The Impact of Gift Giving on Mental Health

This holiday season, the traditional practice of gift giving may have more of an impact on our wellbeing than we imagined.


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Gift-giving is a crucial part of the holiday season.

Katie Loga, H&W Page Director

The tradition of gift giving has been around for centuries and has become virtually synonymous with Christmas, Hanukkah, and other beloved wintertime holidays. The exchange of presents signifies a time of gathering with loved ones, and although gifts come in all shapes and sizes, the joyful feeling that they ignite is universal.
While many tend to associate the holidays with joy and positivity, the festivities that take place in the winter season can actually evoke a deterioration of mental health. Juliet Kaplan (‘22), the President of the Mental Health Awareness Club at MHS, shares that while there are many causes for a decline in mental health around the holidays, some specific reasons can be “family problems, […] being left out, […or] having a lot of work that teachers give you.” With the holidays having the potential to lead to poor mental health, it is important to have ways to combat, or at least cope with, these sources of mental health deterioration.
In the spirit of effectively managing poor mental health around the holidays, do not underestimate the power of a good old fashioned gift swap. Maya Duthie (‘23) enjoys getting into the holiday spirit through getting gifts for friends and family. She says that when she gets a gift for someone, “I really dig into what they personally like and their interests, and I just want to make sure they really enjoy the present.” While gift exchanges are a common way to celebrate the holidays, participating in fun trade-offs are sure to be successful in improving one’s mental health.
As both giving and receiving presents lead to joy, the question of which is better for one’s overall mental health arises. Duthie answers that “giving gifts gives me more of a sensation of happiness,” because she loves “just seeing [people] smile.” Duthie isn’t alone in preferring to give gifts than receive them. According to South University, gifting usually leaves people feeling more content than getting presents. Upon performing a completely selfless act of kindness, one’s psychological health has been shown to improve. To add on, a National Institute of Health study states that while giving presents and getting them stimulates parts of the brain associated with reward, gift giving alone activates a part of the brain that causes people to like and appreciate each other more. This form of generosity can therefore strengthen social relationships, which are a key part of mental health.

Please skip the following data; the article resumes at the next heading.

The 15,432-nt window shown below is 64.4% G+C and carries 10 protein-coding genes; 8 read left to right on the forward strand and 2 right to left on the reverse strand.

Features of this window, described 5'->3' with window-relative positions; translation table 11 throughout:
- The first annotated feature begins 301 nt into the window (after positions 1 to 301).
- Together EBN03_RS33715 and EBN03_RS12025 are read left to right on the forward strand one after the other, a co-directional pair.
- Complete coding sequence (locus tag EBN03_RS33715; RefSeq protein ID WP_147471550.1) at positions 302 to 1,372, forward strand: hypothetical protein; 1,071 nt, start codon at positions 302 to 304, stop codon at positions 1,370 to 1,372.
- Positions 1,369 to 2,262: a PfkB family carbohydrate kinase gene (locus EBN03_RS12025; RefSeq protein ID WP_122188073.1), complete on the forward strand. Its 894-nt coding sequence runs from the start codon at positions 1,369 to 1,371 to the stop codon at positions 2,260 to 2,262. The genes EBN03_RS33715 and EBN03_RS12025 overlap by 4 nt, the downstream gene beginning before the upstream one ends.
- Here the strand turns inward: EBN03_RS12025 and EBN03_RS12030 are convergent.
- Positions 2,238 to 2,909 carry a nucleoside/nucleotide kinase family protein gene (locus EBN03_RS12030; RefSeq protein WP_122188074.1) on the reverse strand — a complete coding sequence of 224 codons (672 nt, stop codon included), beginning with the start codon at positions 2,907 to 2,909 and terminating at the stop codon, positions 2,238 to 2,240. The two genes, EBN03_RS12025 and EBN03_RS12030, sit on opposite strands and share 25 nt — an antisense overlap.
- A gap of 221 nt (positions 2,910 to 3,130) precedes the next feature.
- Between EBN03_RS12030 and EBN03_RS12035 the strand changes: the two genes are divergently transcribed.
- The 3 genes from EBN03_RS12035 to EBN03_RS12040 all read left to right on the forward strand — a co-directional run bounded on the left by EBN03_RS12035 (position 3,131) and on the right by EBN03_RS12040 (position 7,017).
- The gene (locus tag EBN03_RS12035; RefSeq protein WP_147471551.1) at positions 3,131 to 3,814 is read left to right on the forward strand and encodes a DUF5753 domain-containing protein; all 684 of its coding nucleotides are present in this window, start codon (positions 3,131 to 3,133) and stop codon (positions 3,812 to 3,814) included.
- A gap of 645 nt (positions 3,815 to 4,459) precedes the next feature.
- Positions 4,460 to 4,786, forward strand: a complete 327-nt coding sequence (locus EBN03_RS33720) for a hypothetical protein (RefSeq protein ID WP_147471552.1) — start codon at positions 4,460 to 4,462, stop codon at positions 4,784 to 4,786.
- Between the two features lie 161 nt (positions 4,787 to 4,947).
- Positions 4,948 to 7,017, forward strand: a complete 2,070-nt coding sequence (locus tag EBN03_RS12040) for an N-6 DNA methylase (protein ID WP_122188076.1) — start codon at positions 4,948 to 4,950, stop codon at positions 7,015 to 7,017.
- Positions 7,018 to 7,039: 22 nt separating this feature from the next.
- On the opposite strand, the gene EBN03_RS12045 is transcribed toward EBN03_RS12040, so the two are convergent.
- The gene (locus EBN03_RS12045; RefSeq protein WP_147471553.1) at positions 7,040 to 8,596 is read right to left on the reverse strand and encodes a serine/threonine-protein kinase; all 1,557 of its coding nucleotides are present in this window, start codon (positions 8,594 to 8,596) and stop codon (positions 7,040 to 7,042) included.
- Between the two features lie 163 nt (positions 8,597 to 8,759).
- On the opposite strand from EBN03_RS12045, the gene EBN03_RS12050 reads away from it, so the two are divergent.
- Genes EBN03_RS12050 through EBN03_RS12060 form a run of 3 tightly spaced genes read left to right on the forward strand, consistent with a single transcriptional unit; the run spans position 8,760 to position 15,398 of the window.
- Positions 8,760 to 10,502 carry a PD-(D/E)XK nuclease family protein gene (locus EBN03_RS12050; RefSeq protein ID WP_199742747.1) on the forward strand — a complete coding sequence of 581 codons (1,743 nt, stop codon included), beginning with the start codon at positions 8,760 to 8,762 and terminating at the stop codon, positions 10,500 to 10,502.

Though gift giving has been proven to have positive health effects, Kaplan explains that sometimes it can be part of the problem. She noted that some of the causes of mental health deterioration around the holidays stem from “the stress around buying gifts.” While the typical classification of a gift may be a material item, a gift does not have to be purchased in a store, and is often more meaningful when it isn’t. Duthie shares that her favorite gift she’s ever given someone is not one that she bought, but instead a blanket that she made for a friend. Duthie thought that present had a “deeper meaning,” and her friend really appreciated the personal touch she added. It’s important to recognize that a quality gift doesn’t have to come with an expensive price tag. In fact, the best gifts might not come with any price tag at all.
For those who have last minute presents to buy or make, keep in mind that gift giving does not have to be an added stressor. Whether one’s gifts are store bought or homemade, focusing on the recipients and their appreciation of the thought and time put into their present may provide a welcome boost to one’s mental health during the holidays.